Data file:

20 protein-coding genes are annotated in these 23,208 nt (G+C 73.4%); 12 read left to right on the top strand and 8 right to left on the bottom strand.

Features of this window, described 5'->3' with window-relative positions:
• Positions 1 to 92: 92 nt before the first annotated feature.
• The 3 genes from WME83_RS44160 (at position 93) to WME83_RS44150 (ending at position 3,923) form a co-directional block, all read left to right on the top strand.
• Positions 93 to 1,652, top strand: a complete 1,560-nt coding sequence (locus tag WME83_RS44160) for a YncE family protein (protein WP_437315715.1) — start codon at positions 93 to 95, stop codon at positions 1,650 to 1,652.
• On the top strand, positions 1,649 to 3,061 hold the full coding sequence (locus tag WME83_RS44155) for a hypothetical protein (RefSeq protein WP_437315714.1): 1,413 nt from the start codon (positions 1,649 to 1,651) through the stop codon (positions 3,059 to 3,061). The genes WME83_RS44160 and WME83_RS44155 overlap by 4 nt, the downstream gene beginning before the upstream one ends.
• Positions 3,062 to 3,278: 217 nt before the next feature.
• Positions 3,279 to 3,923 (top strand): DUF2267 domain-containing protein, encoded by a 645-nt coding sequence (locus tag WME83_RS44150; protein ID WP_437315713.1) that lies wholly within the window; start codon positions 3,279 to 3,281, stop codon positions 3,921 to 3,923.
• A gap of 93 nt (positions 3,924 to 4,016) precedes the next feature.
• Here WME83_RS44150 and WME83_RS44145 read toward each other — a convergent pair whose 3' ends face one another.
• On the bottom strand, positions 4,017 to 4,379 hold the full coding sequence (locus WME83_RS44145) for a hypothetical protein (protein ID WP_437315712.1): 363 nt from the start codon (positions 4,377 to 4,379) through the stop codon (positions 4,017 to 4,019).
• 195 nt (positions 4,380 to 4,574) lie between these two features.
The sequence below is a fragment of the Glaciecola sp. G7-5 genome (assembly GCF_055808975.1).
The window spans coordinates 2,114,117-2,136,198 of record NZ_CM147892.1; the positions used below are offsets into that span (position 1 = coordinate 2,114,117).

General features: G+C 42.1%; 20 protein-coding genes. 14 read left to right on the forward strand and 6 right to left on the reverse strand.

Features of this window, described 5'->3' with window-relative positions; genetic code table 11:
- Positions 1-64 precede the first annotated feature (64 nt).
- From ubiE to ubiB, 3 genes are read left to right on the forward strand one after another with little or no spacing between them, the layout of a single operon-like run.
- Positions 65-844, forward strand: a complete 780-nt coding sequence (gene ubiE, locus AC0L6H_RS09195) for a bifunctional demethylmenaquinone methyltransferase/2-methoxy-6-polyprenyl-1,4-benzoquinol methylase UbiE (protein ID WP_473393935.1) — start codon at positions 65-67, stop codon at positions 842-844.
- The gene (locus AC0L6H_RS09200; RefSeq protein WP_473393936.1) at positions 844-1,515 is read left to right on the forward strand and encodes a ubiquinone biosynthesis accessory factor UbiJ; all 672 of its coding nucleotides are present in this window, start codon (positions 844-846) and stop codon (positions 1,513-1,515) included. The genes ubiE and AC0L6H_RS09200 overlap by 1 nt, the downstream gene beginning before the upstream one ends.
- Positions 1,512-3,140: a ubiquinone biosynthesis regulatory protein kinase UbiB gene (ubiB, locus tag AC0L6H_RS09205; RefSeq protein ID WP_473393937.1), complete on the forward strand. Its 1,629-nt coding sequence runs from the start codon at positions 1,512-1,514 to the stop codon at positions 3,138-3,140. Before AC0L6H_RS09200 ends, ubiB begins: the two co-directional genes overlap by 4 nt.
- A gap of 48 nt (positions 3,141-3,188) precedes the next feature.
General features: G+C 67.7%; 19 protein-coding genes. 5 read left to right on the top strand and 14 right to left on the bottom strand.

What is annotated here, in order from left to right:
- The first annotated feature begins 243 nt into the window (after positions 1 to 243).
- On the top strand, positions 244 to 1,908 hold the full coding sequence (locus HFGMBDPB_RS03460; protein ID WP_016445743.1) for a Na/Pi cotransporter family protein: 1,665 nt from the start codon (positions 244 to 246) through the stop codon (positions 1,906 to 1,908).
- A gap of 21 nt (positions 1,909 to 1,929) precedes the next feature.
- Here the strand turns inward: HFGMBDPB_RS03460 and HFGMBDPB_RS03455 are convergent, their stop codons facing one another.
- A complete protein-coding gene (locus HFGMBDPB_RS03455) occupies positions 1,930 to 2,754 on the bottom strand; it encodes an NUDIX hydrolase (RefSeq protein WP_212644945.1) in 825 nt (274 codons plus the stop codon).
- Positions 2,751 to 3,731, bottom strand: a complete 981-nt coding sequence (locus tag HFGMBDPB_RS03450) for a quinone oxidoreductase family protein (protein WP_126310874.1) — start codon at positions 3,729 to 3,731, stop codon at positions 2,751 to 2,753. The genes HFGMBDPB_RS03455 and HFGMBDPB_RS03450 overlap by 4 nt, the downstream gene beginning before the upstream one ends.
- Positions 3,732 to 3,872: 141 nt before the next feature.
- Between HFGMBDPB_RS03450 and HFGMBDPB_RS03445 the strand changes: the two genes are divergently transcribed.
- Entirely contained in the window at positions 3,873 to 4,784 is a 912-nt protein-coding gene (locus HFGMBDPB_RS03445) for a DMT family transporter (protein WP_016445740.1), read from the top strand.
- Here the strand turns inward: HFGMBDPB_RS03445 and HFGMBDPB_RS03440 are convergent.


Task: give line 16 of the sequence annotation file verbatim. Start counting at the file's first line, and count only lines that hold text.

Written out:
Features of this window, described 5'->3' with window-relative positions; genetic code table 11: